Part I: The Fellows Down the Hall
rating: 0+x

1926. New York City.


The 44th precinct had a saying. It was one that every officer — from traffic cops on up to the chief of police — eventually learned: 'Pass it off to the fellows down the hall.'

Detective Jackson Worth heard the phrase three weeks after he started as a patrolman. He was still green, then — full of piss, vinegar, and that special sort of invulnerability that only came from the first time you got that shiny badge and nickel-plated pistol.

The Bronx felt bigger in those days. There were still long stretches of flat, undeveloped land. Quiet places where you could lose yourself for hours. He spent shift after shift walking down the Grand Boulevard, distinctly aware of the steady slap, slap, slap of the carbon steel Colt against his thigh. The shape of it; the weight of the thing.

Then, one night, he heard that terrible scream.

He charged toward the sound. His pulse roared across his ears; every step he took was a thunderbolt, propelling him closer to destiny. When he rounded that corner, his pistol was already out. His palms did not sweat. His hands did not shake. He was ready — ready for anything.

Anything except for a woman made out of glass.

It wasn't all of her, but it was enough. Chunks of flesh and bone had become windows that exposed her inner workings. He could see a delicate filigree of veins that weaved through her innards like ribbons of pink, pulsating silk. She was propped against the wall, trying to scream — just trying to breathe.

When she moved, it made this horrible sound. Crackling, crinkling, popping. Like grinding your heel down into a sack of light-bulbs. Each motion ruptured out into waves of jagged, crooked lines that spread through her. Each line splintered veins and organs, drawing out slivers of blood. Each sliver trickled along the cracks, threading back to the surface of the glass — where they formed row after row of dark crimson beads. With each heart-beat, the beads grew brighter and fatter.

It took her twenty minutes to finally shatter and bleed out. All he could do was watch.

Later, he asked his commanding officer what to write it up as. The old man pulled him aside, patted him on the back, and told him to 'pass this one off to the fellows down the hall'.

It meant that sometimes, a crime couldn't be solved with shiny badge and a gun. Sometimes, you just had to leave it be. Sometimes, you just left it up to the fellows down the hall. The Unseen Hand. The Mystery Men. The freaks.

Nowadays, Jackson often forgot that he even carried a pistol.

When he heard Benson's voice on the other end of the phone, Jackson knew this would be one of those cases. Something in the younger detective's stammer; something about the way he asked Jackson to "hurry it up". Whatever it was, Detective Worth was fairly certain they'd be passing this case off. But that didn't mean he had to like it.

He turned his coat's collar up against the cold night air and made his way through Macombs Dam Park. Uniformed officers crowded the path in tight clusters — like pigeons looking for a free meal. He nudged his way past a few of them and caught sight of Benson in the distance.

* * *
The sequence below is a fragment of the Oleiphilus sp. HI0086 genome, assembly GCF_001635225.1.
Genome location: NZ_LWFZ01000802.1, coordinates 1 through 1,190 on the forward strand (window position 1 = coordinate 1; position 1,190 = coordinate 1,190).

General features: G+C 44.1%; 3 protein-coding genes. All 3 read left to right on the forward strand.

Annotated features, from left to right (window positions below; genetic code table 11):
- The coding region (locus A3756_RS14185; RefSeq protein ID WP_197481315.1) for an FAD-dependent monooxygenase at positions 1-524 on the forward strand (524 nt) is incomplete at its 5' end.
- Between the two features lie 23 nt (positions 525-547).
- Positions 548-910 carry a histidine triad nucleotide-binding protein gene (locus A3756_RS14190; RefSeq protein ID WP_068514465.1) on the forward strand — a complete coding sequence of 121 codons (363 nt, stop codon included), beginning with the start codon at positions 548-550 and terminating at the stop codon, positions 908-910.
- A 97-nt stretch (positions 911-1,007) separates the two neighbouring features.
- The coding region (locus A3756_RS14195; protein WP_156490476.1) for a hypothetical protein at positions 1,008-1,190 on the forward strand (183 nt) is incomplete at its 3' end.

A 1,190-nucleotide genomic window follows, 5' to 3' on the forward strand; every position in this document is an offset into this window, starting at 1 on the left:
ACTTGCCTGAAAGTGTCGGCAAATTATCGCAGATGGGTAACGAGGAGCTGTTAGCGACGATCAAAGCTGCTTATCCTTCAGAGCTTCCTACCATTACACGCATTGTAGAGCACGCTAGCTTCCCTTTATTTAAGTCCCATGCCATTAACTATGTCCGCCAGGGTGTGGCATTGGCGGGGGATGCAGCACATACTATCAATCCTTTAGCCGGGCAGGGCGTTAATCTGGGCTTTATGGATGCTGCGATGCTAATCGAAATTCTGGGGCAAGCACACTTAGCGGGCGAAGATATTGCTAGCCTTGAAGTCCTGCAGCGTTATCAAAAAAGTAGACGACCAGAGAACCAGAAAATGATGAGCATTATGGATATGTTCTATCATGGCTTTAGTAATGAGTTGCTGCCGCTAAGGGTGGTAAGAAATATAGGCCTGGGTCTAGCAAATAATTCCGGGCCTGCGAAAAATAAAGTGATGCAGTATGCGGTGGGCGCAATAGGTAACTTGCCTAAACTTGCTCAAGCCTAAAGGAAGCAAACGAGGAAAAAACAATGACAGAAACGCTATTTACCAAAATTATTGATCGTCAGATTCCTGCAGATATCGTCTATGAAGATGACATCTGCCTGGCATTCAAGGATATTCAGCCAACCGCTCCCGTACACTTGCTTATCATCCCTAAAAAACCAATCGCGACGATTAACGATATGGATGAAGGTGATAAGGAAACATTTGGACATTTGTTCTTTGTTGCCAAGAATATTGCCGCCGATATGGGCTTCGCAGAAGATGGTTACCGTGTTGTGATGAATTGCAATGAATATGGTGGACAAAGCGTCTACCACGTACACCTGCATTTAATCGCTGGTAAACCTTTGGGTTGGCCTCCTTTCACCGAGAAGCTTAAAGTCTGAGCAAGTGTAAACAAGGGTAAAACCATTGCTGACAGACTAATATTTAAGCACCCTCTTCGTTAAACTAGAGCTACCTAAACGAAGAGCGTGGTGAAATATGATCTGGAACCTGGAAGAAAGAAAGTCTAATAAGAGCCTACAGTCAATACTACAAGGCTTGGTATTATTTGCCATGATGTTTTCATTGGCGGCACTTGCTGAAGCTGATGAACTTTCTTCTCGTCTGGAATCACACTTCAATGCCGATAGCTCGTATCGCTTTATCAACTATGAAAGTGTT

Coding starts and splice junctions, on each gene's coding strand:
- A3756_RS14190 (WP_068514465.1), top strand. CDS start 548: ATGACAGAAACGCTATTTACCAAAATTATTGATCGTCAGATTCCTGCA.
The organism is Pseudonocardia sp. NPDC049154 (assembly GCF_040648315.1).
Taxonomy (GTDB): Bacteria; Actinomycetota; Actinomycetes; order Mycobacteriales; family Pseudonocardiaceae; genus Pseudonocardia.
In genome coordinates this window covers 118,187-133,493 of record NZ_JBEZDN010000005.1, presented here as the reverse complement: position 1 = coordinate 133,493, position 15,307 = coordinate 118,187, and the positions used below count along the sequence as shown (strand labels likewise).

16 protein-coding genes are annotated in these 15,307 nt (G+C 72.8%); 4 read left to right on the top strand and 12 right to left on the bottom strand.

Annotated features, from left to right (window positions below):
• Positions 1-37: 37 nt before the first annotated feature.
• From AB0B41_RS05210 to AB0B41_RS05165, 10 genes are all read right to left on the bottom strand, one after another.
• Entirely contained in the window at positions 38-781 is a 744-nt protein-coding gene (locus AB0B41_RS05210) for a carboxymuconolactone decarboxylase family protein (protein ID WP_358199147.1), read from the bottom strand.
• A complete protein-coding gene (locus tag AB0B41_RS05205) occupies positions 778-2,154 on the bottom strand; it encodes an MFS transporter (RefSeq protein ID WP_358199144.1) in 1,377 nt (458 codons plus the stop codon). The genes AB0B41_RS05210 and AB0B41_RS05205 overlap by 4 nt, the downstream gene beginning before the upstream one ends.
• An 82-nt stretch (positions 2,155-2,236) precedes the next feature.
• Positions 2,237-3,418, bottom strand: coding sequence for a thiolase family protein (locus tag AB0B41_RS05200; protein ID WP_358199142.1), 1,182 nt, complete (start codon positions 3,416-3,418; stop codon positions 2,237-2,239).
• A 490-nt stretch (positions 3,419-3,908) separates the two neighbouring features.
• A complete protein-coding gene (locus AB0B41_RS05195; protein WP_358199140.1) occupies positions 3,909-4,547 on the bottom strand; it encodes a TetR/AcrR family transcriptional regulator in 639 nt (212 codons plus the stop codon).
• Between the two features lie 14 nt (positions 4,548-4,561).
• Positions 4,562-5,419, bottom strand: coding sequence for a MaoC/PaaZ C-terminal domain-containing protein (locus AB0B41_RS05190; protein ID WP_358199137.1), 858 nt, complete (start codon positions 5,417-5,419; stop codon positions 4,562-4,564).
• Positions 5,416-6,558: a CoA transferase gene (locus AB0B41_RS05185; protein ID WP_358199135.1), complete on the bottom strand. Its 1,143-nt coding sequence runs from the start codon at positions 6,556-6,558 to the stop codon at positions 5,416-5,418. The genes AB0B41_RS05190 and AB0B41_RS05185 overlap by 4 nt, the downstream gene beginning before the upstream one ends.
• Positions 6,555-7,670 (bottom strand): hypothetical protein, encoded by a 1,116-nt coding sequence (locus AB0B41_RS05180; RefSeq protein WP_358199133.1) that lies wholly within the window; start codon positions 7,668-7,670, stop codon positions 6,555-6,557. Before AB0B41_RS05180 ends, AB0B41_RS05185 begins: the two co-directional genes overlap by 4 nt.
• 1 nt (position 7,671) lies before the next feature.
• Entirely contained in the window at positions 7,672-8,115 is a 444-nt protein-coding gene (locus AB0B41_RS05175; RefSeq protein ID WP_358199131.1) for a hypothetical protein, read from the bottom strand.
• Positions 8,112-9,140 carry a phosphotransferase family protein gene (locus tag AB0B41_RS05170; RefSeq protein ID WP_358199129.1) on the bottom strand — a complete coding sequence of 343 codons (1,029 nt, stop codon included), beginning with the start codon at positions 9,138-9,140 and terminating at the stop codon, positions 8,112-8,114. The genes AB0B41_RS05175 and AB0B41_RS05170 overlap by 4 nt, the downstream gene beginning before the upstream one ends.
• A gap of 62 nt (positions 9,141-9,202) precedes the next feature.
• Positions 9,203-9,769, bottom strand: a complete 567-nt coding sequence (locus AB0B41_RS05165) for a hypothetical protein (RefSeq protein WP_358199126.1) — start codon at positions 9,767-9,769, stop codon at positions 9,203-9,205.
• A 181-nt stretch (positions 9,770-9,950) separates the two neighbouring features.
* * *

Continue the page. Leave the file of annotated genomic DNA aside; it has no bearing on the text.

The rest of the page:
Benson rushed forward and waved him down. "Thank God. Christ, Jackson, I don't even know how to — this is way out of our league."

"You said five bodies?"

"Yeah." Benson looked pale. He was a bit too green for this sort of thing; Jackson was pretty sure the kid hadn't even seen a corpse get up and dance, yet. "I think."

"You 'think'?"

"Yeah."

"Alright. Let's have ourselves a looksee, yeah?"

Benson led him to the clearing in the grotto.

Detective Jackson Worth once saw a woman made of glass. He once watched a corpse melt at room temperature, only for the puddle of goop to boil away into a fine, yellow mist. He once witnessed a young man turn himself inside out — then wink, smile, and walk away.

Detective Jack Worth had never seen anything like this.

Out of five bodies, he was fairly certain only one was human.

"What the hell am I even looking at?"

"As best as I can figure — the one on the left — the one on the left is invisible," Benson whispered. "That's why you just see her clothes. The other one, he's — I think he was trying to pass through that tree, but stopped half-way. That one over there's stitched together from different bits — some human, some animal — I think — Jackson, I think some of the bits are still alive —"

Jackson turned away. He pushed past Benson and walked to the edge of the grotto, reaching to pull a cigarette out of his coat pocket.

Benson followed. "Jackson?"

Jackson's palms were sweaty. His hands shook. He fumbled with the cigarette, then with the lighter. It took him a good ten or so clicks to ignite the oil-soaked wick. "The normal looking one. The one in the suit, tie, and scarf. Pretty sure that's Allen Kent."

"Allen Kent — that rich asshole? The one who owns, like, half of Manhattan?" Benson glanced back over his shoulder. "What the hell would he be doing down here?"

"Probably a meeting. Working a case, something like that." Jackson took a long, hard suck of smoke. He slipped his hand under his coat and brushed his fingers across the grip of his pistol. Still there. Good.

"What kind of — Jackson, how the hell do I write this up?" Benson asked. His voice dropped to a fierce whisper. "This is — we have to pass it to —"

The fit of barking laughter shot through Jackson fast — like a punch straight to the gut. He had to fight not to choke on his own cigarette. "'The fellows down the hall'? You want to pass it off to them?" He turned to face the younger detective. Jackson jerked his thumb back to the grotto. "Be my guest."

Benson looked confused. Christ, was he really this green? "I don't understand."

"We can't pass this one off because there ain't no one left to pass it to, Bennie. Those are the fellows down the hall."


Next: Part II